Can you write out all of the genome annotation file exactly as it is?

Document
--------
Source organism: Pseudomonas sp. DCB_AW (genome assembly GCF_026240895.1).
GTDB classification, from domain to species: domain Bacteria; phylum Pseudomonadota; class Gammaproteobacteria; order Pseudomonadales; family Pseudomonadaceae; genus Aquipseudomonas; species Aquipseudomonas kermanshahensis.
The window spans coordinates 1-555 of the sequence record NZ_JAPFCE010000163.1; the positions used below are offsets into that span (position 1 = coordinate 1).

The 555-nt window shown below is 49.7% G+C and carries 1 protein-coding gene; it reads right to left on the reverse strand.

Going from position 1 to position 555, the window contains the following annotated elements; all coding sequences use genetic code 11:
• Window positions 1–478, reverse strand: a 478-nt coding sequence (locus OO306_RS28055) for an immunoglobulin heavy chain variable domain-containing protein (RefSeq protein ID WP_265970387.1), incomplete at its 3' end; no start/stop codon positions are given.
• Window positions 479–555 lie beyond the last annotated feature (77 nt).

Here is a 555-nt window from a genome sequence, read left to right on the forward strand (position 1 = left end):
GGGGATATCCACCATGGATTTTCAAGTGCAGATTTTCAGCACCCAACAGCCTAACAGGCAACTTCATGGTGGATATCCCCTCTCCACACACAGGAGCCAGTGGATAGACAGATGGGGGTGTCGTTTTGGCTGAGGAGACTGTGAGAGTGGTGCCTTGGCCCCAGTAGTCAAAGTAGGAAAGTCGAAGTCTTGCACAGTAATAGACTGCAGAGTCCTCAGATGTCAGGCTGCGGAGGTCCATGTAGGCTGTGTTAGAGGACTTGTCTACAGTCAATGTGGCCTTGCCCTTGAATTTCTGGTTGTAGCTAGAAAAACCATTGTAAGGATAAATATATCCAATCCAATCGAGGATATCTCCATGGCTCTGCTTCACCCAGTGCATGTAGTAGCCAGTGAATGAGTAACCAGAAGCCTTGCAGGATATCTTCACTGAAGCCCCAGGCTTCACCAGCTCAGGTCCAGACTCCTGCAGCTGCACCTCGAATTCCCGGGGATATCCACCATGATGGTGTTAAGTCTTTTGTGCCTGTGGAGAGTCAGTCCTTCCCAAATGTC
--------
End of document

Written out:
Source organism: Pseudomonas sp. DCB_AW (genome assembly GCF_026240895.1).
GTDB classification, from domain to species: domain Bacteria; phylum Pseudomonadota; class Gammaproteobacteria; order Pseudomonadales; family Pseudomonadaceae; genus Aquipseudomonas; species Aquipseudomonas kermanshahensis.
The window spans coordinates 1-555 of the sequence record NZ_JAPFCE010000163.1; the positions used below are offsets into that span (position 1 = coordinate 1).

The 555-nt window shown below is 49.7% G+C and carries 1 protein-coding gene; it reads right to left on the reverse strand.

Going from position 1 to position 555, the window contains the following annotated elements; all coding sequences use genetic code 11:
• Window positions 1–478, reverse strand: a 478-nt coding sequence (locus OO306_RS28055) for an immunoglobulin heavy chain variable domain-containing protein (RefSeq protein ID WP_265970387.1), incomplete at its 3' end; no start/stop codon positions are given.
• Window positions 479–555 lie beyond the last annotated feature (77 nt).

Here is a 555-nt window from a genome sequence, read left to right on the forward strand (position 1 = left end):
GGGGATATCCACCATGGATTTTCAAGTGCAGATTTTCAGCACCCAACAGCCTAACAGGCAACTTCATGGTGGATATCCCCTCTCCACACACAGGAGCCAGTGGATAGACAGATGGGGGTGTCGTTTTGGCTGAGGAGACTGTGAGAGTGGTGCCTTGGCCCCAGTAGTCAAAGTAGGAAAGTCGAAGTCTTGCACAGTAATAGACTGCAGAGTCCTCAGATGTCAGGCTGCGGAGGTCCATGTAGGCTGTGTTAGAGGACTTGTCTACAGTCAATGTGGCCTTGCCCTTGAATTTCTGGTTGTAGCTAGAAAAACCATTGTAAGGATAAATATATCCAATCCAATCGAGGATATCTCCATGGCTCTGCTTCACCCAGTGCATGTAGTAGCCAGTGAATGAGTAACCAGAAGCCTTGCAGGATATCTTCACTGAAGCCCCAGGCTTCACCAGCTCAGGTCCAGACTCCTGCAGCTGCACCTCGAATTCCCGGGGATATCCACCATGATGGTGTTAAGTCTTTTGTGCCTGTGGAGAGTCAGTCCTTCCCAAATGTC